By Olivia Sandbothe, AFSCME
We go to work every day to make a living — but all too often, the workplace takes lives instead. Today is Workers Memorial Day, a time to reflect on the working women and men who were killed or injured on the job.
Thanks to the efforts of advocates and activists in the labor movement, workplace safety has improved considerably in recent decades. We lobbied for laws and negotiated collectively for contracts that require protective equipment and thorough safety procedures. But the battle isn’t over.
In 2014, the most recent year for available statistics, more than 4,800 working people died as the result of workplace accidents and injuries, and another 50,000 died from diseases caused by workplace exposure. That’s 150 lives lost every day as the result of unsafe working conditions. (This is the highest annual total since 2008.)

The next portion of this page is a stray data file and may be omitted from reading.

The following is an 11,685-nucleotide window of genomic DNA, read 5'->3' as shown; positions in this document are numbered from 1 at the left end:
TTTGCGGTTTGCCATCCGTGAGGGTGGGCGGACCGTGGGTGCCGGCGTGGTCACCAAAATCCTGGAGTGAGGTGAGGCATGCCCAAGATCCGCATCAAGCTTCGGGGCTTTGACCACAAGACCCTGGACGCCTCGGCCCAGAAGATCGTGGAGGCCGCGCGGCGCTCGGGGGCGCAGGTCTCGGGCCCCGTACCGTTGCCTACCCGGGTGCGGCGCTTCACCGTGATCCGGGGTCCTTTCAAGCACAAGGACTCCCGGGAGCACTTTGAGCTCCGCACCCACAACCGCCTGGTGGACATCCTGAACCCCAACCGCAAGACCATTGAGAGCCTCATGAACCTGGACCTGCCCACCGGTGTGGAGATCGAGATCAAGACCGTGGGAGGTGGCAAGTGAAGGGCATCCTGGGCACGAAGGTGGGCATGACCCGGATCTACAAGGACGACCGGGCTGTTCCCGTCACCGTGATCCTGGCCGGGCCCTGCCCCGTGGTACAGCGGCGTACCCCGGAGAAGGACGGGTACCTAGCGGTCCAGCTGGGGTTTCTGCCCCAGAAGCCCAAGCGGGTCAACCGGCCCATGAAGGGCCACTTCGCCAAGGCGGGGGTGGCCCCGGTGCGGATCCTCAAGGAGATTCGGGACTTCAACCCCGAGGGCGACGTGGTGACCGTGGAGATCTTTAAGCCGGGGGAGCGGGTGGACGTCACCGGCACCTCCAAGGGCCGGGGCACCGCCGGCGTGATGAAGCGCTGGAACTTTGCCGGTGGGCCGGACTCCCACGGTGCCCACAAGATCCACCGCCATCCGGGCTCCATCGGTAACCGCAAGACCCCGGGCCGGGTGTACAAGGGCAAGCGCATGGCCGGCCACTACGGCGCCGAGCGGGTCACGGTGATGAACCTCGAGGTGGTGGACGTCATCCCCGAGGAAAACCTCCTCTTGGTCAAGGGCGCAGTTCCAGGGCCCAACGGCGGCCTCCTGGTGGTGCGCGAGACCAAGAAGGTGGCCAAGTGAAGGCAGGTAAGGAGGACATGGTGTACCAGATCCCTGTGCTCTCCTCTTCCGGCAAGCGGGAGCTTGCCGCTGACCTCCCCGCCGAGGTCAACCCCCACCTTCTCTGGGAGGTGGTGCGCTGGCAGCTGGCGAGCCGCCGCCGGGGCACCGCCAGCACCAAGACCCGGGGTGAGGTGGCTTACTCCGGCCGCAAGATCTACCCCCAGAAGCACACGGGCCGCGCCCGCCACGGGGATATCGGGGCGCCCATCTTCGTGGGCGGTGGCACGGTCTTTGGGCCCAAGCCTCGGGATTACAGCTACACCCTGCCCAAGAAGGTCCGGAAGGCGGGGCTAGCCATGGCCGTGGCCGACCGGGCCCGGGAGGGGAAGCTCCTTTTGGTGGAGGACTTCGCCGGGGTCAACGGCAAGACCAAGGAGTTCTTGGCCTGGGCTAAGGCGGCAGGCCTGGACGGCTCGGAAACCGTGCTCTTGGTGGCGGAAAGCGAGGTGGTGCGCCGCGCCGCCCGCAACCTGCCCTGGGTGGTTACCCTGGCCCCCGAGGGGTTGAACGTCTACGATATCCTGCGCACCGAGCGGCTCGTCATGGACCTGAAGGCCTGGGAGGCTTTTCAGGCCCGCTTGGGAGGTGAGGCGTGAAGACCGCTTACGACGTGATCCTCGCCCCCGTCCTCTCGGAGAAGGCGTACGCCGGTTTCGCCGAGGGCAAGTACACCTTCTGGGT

Some workers are at higher risk than others. Latino workers, particularly those who were born outside the United States, are more likely to be injured or killed on the job than the general population. In 2014, 748 Latino workers died as the result of workplace injury.
As public sector employees, AFSCME members are also at particular risk. Federal OSHA standards do not cover many state and local government workers, and public sector employees are 56 percent more likely to be injured on the job than our private-sector counterparts. Although some states have state OSHA laws that protect public sector workers.
It’s up to all of us to make sure our workplaces are safe and healthy. We need strong contracts, comprehensive laws and co-workers who are willing to speak up when they see potential dangers. Let’s put an end to these preventable tragedies.